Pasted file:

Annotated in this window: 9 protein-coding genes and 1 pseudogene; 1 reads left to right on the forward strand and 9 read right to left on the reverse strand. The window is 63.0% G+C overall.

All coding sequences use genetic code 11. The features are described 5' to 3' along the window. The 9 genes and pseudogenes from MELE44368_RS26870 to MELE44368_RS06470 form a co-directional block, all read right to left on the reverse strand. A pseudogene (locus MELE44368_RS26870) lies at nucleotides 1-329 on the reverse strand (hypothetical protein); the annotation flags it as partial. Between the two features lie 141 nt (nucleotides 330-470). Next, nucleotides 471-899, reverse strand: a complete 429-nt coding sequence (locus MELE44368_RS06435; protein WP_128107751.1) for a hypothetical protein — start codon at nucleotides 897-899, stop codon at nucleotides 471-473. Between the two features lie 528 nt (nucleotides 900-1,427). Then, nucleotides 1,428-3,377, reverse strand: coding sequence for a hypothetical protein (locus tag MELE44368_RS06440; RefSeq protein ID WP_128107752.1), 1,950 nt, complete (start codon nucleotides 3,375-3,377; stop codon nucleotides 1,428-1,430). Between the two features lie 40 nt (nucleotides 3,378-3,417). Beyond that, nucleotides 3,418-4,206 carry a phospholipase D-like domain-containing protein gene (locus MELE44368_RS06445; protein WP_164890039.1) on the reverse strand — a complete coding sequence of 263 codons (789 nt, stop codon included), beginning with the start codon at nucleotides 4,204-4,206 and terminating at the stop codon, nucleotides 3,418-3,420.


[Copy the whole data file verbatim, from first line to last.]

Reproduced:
Annotated in this window: 9 protein-coding genes and 1 pseudogene; 1 reads left to right on the forward strand and 9 read right to left on the reverse strand. The window is 63.0% G+C overall.

All coding sequences use genetic code 11. The features are described 5' to 3' along the window. The 9 genes and pseudogenes from MELE44368_RS26870 to MELE44368_RS06470 form a co-directional block, all read right to left on the reverse strand. A pseudogene (locus MELE44368_RS26870) lies at nucleotides 1-329 on the reverse strand (hypothetical protein); the annotation flags it as partial. Between the two features lie 141 nt (nucleotides 330-470). Next, nucleotides 471-899, reverse strand: a complete 429-nt coding sequence (locus MELE44368_RS06435; protein WP_128107751.1) for a hypothetical protein — start codon at nucleotides 897-899, stop codon at nucleotides 471-473. Between the two features lie 528 nt (nucleotides 900-1,427). Then, nucleotides 1,428-3,377, reverse strand: coding sequence for a hypothetical protein (locus tag MELE44368_RS06440; RefSeq protein ID WP_128107752.1), 1,950 nt, complete (start codon nucleotides 3,375-3,377; stop codon nucleotides 1,428-1,430). Between the two features lie 40 nt (nucleotides 3,378-3,417). Beyond that, nucleotides 3,418-4,206 carry a phospholipase D-like domain-containing protein gene (locus MELE44368_RS06445; protein WP_164890039.1) on the reverse strand — a complete coding sequence of 263 codons (789 nt, stop codon included), beginning with the start codon at nucleotides 4,204-4,206 and terminating at the stop codon, nucleotides 3,418-3,420.